In an editorial October 15 entitled “Downward Spiral,” the New York Times calls for the next administration to carry out “a swift and serious buildup of troops” in Afghanistan.
By James Cogan, 15 October 2008
Seven years after the invasion of Afghanistan, the discussion in US political and military circles is increasingly focusing on some form of political settlement with insurgent organisations, including leading figures of the former Taliban regime.
By Bill Van Auken, 11 October 2008
Seven years after the Bush administration launched “Operation Enduring Freedom,” US intelligence agencies have concluded that the situation in the devastated country is on “a downward spiral,” according to a classified draft National Intelligence Estimate.
By James Cogan, 9 October 2008
US aircraft are attacking alleged militant targets inside Pakistan’s Federally Administered Tribal Agencies (FATA) at a growing rate.
By James Cogan, 6 October 2008
With insurgent activity rising and casualties at an all-time high, the representatives of the US and NATO occupation of Afghanistan are growing increasingly pessimistic about the prospect of establishing a stable client-state. This year has already registered the largest annual number of US and NATO casualties—236 dead and over 1,000 wounded so far—since the invasion of Afghanistan on October 7, 2001.
By Keith Jones, 30 September 2008
Washington and Islamabad are seeking to downplay the significance of last Thursday’s military clash between US and Pakistani armed forces on the Afghan-Pakistani border.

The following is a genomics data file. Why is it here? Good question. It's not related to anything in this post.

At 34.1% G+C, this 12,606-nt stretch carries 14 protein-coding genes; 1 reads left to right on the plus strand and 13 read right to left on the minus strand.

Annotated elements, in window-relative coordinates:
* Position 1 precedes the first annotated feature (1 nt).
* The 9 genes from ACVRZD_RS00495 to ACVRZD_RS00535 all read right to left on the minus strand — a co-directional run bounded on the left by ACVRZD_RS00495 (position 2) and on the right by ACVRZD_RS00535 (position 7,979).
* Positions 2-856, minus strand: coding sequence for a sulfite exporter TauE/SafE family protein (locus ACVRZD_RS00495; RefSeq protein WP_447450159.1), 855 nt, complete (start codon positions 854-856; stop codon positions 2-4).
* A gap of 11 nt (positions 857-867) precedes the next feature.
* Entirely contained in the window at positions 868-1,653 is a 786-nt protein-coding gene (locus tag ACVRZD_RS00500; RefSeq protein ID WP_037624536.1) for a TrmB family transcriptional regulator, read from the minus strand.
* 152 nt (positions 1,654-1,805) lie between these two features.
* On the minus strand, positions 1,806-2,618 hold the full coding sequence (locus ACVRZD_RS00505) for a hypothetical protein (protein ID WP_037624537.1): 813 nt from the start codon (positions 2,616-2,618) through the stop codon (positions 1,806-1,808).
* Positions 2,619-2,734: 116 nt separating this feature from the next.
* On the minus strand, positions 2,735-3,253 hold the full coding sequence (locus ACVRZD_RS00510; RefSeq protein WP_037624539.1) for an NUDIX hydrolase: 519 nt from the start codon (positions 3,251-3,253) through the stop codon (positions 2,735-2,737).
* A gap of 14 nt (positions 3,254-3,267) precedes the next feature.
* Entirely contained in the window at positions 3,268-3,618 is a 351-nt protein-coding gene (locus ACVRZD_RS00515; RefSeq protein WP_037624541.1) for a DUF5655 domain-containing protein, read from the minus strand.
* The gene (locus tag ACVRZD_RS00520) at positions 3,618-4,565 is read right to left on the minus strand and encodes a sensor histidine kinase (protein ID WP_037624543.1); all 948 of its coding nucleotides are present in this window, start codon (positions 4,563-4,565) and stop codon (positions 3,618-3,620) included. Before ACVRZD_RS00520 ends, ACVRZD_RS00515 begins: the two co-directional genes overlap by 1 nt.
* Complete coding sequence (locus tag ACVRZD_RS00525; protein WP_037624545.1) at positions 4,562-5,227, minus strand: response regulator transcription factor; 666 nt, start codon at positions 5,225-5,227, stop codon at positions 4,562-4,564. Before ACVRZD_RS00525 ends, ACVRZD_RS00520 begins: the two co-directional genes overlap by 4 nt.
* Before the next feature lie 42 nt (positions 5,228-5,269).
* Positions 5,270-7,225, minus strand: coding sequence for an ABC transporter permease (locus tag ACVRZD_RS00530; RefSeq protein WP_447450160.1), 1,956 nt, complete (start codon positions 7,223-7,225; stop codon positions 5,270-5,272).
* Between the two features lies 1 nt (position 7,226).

By Harvey Thompson, 29 September 2008
The United States, NATO, and the Karzai regime in Kabul have announced a joint investigation into the most recent coalition air strike massacre of Afghan civilians.
By Antoine Lerougetel, 25 September 2008
On September 22, the French National Assembly and the Senate voted for government’s motion approving the continued presence of France’s military contingent in Afghanistan.
Support from the LCR
By Francois Dubois and Peter Schwarz, 24 September 2008
On September 20, demonstrations were held in 10 different French cities demanding the withdrawal of NATO troops from Afghanistan. Protests against the war in Afghanistan were also held in a number of other European countries, including Britain, Italy and Germany.
By Ludwig Weller, 24 September 2008
The official explanation that the 3,500 German soldiers stationed in Afghanistan are only “construction workers in uniform” is no longer tenable. The events in which they are embroiled are becoming bloodier each day. Increasingly, German soldiers are killing insurgents and civilians, or are themselves being killed.